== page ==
New York

Victor Mira

Dorsky Gallery Curatorial Programs

The paintings of the Spanish artist Victor Mira manifest a nightmarish sensibility. He paints in thick, textured oil; his simplified, stylized images—primarily animal figures, distorted humans, and skeleton heads—are trapped in bold, tight compositions. When Mira allows himself enough space, he can create panoramic scenes that mix spiritual refinement with a kind of primitive violence. The artist outlines his figures with thick, black contour lines. The grounds into which they are set are generally a dark reddish-brown. As a result, there is a pervasive murkiness to all his paintings, along with a surface build-up of scumbled paint that is often excessive.

Indeed, Mira’s visions of chaotic struggle between oppressors and victims are obsessive. The relentlessness of his approach, as well as the title of his show”—You Can’t Sleep in Spain”—make Mira seem a restless soul. A catalogue photo shows the artist looking self-consciously forlorn. His forehead is marred by a soiled bandage, and a heavy chain surrounds his neck. He plays the role of the tormented visionary with great panache in a masterful triptych, titled Slaughterhouse, 1986. It features figures with animal heads, a distorted antelope, and a juggler all writhing around in a circular, ritualistic movement. Other figures scurry around carrying brilliant red ladders, yet they seem to have no clear purpose or destination. The swirling red background is an obvious but potent evocation of bloodshed. The central image is of a severed animal head on a table. The animal’s neck extends upward into a swollen sack, adding a weird dimension of personal mythology.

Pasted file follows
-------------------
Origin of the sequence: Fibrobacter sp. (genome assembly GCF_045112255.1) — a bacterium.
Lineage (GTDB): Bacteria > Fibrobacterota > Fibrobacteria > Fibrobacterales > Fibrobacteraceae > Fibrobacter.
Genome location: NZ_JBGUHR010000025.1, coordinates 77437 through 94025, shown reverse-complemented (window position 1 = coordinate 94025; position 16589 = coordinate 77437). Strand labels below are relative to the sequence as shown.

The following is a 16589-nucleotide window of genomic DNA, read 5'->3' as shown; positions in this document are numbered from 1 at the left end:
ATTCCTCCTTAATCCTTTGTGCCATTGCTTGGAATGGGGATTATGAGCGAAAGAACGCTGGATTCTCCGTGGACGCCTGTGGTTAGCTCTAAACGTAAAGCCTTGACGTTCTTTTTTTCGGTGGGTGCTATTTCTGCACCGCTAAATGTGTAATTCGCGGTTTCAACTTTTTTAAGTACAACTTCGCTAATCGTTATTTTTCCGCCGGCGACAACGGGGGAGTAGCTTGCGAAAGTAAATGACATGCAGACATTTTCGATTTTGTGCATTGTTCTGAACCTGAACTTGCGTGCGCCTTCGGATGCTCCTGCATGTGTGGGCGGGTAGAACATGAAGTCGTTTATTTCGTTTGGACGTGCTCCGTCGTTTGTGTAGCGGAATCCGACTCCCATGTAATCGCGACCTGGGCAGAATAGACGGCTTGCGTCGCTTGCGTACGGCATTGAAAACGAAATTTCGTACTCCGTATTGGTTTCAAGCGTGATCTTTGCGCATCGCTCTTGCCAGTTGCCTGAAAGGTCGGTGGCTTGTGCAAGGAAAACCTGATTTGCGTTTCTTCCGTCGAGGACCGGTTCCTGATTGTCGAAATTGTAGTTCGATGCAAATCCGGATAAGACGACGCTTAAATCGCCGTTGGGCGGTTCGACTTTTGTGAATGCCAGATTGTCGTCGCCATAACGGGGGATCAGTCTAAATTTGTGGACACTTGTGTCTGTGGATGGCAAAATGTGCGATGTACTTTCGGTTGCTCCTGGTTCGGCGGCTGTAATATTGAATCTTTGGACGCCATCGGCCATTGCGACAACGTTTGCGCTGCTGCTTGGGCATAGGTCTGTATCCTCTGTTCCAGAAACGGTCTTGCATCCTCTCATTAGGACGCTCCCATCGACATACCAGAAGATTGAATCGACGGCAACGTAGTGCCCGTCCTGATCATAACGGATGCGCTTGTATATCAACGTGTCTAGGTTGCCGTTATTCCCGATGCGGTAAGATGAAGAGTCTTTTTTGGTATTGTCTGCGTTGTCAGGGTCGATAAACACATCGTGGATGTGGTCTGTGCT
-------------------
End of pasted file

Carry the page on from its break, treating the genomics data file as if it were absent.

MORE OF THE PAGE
Mira compresses space and matter to great effect in a monumental canvas titled Europa, 1984–85. This dynamic work conveys a sense of primal confusion through a visual cacophony of painterly elements. The work’s surface is full of thick clumps of black paint that resemble excavations of deep, dark earth. Abstracted hearts, skull heads, and crosses are buried in the rocklike texture. Mira’s single-mindedness helps him push beyond certain boundaries. He locates a frenetic energy in his pictures, then brings it to the forefront through expressive materiality. His mystical visions seem to exist outside of fixed time.

Jude Schwendenwien